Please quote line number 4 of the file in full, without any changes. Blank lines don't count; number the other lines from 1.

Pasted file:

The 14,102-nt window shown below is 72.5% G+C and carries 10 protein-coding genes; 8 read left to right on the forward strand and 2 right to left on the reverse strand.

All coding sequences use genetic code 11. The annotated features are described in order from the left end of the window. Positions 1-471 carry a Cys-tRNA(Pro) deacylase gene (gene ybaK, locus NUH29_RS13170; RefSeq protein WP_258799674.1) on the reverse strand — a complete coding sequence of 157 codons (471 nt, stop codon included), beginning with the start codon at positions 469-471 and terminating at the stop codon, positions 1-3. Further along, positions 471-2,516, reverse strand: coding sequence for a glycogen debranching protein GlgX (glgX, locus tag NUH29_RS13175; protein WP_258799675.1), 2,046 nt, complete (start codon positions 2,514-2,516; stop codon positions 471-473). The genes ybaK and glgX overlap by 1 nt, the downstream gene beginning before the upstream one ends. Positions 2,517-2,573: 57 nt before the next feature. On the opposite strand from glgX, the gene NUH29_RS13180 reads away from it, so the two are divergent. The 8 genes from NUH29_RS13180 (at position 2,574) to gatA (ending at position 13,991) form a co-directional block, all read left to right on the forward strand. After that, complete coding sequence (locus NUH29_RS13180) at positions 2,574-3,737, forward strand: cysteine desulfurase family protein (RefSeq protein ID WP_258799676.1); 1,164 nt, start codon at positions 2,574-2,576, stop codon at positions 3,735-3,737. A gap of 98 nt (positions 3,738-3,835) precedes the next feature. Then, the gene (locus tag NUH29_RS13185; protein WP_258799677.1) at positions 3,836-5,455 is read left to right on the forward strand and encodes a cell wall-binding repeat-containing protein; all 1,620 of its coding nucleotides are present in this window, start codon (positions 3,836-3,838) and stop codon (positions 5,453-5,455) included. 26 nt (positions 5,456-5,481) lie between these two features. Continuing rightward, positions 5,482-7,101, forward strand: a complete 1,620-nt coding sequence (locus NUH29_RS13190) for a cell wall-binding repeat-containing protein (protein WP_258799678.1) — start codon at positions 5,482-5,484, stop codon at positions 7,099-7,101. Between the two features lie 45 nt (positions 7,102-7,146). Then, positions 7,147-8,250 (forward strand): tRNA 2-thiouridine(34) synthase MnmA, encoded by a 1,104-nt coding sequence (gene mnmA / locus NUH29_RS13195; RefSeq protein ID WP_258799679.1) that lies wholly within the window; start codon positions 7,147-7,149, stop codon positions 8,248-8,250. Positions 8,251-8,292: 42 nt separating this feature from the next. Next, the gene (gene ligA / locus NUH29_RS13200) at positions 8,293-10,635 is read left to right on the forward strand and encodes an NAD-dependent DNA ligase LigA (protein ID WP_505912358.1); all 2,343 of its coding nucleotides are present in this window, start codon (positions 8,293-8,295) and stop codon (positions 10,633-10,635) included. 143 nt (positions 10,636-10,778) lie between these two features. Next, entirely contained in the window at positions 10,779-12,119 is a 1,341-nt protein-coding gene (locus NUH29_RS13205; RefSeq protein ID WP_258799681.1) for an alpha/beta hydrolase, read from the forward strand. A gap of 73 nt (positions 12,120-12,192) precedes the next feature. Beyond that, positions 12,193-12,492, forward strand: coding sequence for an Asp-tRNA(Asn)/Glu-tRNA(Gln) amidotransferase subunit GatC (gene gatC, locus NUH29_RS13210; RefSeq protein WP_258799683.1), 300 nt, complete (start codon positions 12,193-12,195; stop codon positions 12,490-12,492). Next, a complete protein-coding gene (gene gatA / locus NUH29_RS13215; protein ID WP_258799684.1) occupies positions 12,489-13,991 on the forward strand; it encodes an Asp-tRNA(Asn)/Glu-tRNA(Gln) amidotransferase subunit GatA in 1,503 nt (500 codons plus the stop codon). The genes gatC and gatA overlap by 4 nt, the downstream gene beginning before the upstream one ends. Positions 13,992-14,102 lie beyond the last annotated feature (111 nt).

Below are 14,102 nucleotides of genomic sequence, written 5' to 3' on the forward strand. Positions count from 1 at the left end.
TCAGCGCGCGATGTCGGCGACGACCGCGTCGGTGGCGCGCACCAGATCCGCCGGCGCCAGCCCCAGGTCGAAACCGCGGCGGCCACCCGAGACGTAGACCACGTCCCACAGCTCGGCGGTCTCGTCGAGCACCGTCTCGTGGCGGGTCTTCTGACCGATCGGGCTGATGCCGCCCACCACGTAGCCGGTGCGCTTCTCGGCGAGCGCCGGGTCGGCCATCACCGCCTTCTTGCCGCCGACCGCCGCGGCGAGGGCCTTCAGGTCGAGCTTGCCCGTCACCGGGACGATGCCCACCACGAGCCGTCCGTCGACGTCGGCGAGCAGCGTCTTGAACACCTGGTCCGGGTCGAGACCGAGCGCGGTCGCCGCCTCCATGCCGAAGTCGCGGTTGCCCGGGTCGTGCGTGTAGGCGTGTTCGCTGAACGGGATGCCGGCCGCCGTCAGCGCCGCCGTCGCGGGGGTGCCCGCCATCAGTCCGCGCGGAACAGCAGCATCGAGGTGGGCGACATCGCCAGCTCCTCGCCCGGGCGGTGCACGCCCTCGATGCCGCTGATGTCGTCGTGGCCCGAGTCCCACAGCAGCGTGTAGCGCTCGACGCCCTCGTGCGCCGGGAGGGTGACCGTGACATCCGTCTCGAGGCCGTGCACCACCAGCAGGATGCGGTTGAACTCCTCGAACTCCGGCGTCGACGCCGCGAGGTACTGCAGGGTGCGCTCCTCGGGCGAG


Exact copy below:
TCAGCGCGCGATGTCGGCGACGACCGCGTCGGTGGCGCGCACCAGATCCGCCGGCGCCAGCCCCAGGTCGAAACCGCGGCGGCCACCCGAGACGTAGACCACGTCCCACAGCTCGGCGGTCTCGTCGAGCACCGTCTCGTGGCGGGTCTTCTGACCGATCGGGCTGATGCCGCCCACCACGTAGCCGGTGCGCTTCTCGGCGAGCGCCGGGTCGGCCATCACCGCCTTCTTGCCGCCGACCGCCGCGGCGAGGGCCTTCAGGTCGAGCTTGCCCGTCACCGGGACGATGCCCACCACGAGCCGTCCGTCGACGTCGGCGAGCAGCGTCTTGAACACCTGGTCCGGGTCGAGACCGAGCGCGGTCGCCGCCTCCATGCCGAAGTCGCGGTTGCCCGGGTCGTGCGTGTAGGCGTGTTCGCTGAACGGGATGCCGGCCGCCGTCAGCGCCGCCGTCGCGGGGGTGCCCGCCATCAGTCCGCGCGGAACAGCAGCATCGAGGTGGGCGACATCGCCAGCTCCTCGCCCGGGCGGTGCACGCCCTCGATGCCGCTGATGTCGTCGTGGCCCGAGTCCCACAGCAGCGTGTAGCGCTCGACGCCCTCGTGCGCCGGGAGGGTGACCGTGACATCCGTCTCGAGGCCGTGCACCACCAGCAGGATGCGGTTGAACTCCTCGAACTCCGGCGTCGACGCCGCGAGGTACTGCAGGGTGCGCTCCTCGGGCGAG